After this disappointment I found a McDonalds and had a sort of brunch (I’d stupidly slept through the hostel’s free included breakfast). While I rarely indulge in the big M back home, I figured it was a guarantee for a cheap, mostly fulfilling meal. Unfortunately, you have to pay to use the toilet, so I opted instead to test the limits of my bladder.
My next attempt at being a tourist involved walking to the Van Gogh and Rijksmuseum. After tossing up the two in my head for a while, I decided to fork over the €17 for the Van Gogh museum. It did not disappoint, housing several of the artist’s self-portraits and his famous Sunflowers painting. Plus, there was a free bathroom and air-conditioning, both of which seem hard to come by in this city.
I figured some fresh and sunlight could do me good, so I walked to Vondelpark next. What I thought would be some nice alone time with nature turned into me running for my life from bicycles every two minutes. Did get some good Instagram-worthy photos though, so in my teenage white girl mind it was worth it.
This misadventure was followed by my first attempt at seeing the Anne Frank house. After seeing that the expected wait time was two to three hours, I quickly gave up, but not before vowing to try again. The alluring signs for a canal cruise caught my eye and I found myself paying €16 for an hour long cruise all around the city. This was surprisingly informative and probably the highlight of the day.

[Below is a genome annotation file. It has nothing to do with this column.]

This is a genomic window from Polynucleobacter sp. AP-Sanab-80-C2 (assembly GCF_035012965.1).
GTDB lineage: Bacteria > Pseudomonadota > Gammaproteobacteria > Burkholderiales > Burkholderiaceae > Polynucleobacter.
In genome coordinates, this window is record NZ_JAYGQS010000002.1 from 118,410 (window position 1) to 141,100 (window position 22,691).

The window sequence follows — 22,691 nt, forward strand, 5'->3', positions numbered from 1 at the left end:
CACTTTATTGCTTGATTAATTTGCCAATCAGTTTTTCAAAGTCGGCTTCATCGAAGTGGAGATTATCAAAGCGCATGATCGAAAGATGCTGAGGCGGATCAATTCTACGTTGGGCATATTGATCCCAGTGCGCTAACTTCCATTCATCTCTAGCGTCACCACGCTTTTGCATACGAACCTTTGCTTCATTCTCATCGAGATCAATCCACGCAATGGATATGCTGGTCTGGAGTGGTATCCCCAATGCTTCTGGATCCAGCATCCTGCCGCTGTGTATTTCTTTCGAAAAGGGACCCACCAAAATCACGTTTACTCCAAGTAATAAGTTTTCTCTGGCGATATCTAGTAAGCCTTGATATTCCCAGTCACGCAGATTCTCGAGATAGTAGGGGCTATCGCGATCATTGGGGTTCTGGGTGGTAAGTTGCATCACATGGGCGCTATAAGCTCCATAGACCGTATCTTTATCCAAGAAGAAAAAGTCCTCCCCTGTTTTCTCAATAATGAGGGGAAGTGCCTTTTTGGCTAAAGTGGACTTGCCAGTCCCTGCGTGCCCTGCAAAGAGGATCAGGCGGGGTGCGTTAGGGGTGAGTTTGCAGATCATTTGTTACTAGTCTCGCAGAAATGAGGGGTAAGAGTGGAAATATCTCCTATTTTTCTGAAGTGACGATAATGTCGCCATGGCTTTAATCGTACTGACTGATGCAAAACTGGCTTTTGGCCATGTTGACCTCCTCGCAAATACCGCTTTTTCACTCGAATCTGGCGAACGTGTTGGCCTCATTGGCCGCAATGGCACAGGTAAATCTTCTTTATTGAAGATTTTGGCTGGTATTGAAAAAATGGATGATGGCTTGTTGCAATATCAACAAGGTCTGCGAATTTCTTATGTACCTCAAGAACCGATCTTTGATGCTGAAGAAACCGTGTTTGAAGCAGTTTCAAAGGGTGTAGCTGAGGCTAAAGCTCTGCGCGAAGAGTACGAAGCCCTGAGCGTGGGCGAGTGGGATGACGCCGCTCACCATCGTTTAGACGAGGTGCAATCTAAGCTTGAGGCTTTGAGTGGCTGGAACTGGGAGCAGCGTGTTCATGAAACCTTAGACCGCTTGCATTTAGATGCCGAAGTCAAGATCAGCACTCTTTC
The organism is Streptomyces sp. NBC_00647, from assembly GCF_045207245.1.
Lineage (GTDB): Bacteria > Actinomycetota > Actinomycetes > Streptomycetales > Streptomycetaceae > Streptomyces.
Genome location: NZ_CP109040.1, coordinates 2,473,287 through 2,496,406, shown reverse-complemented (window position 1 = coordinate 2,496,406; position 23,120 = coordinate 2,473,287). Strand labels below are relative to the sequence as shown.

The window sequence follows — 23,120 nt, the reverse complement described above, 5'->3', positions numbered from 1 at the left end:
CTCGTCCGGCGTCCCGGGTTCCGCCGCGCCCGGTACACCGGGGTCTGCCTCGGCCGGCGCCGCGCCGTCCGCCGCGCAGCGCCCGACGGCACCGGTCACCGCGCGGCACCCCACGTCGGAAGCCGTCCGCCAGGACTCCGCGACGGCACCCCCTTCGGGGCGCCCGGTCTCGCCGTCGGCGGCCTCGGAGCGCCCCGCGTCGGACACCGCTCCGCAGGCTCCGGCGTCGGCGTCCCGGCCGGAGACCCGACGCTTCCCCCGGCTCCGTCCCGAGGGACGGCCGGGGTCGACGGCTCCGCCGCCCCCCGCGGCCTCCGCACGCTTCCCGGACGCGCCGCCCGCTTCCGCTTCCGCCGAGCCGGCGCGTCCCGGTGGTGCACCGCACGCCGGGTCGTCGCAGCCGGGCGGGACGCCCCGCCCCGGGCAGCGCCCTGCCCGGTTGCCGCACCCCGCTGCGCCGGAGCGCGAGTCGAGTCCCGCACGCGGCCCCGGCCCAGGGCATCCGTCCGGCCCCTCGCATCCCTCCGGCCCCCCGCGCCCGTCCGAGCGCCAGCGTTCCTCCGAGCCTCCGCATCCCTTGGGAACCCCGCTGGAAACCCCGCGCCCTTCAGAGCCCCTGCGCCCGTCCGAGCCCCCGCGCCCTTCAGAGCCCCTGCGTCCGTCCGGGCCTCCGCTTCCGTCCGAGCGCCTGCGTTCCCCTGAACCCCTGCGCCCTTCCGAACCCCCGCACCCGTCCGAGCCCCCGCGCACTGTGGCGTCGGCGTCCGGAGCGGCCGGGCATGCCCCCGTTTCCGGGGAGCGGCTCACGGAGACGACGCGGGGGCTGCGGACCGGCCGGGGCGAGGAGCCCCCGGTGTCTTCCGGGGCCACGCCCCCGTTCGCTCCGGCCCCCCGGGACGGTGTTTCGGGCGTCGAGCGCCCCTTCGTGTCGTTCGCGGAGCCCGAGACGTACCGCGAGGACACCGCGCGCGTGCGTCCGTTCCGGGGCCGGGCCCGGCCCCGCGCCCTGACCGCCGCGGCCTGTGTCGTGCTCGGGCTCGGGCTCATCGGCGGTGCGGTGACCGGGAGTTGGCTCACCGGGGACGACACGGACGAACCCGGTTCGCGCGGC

After heading back to the hostel to charge my phone, I met a fellow Aussie solo traveller named Nicole who had just moved into my room, and she suggested that we go for a walk to try the local delicacy Stroopwafel. I had no idea what this was, but as I am hardly a foodie I thought it was good idea to take the opportunity to give it a go with someone who was, as I expected I would not do this again. Stroopwafel, it turns out, is two thin circular biscuits with syrup in between. A solid 7/10.
We stopped at the hostel again for a bit and then continued our foodie adventure. This resulted in having fries with mayo for dinner, another weird local ‘delicacy’ that tasted like cardboard with sweet, watery sauce. 4/10, would not eat again.
Nicole and I’s wanderings eventually took us to the centre of the Red Light District at 9pm on a Saturday. For a small, anxious young girl like me, this was not ideal. Nicole seemed to be having a great time looking in windows and laughing at shop names like ‘Dirty Dicks’, while I was about ready to bolt every time I saw a group of males. Fortunately, Nicole eventually took my stance as we were approached by a seemingly mentally ill man yelling about sin. Finally, in the safety of the hostel, I was ready to call it a night.
Second full day in Amsterdam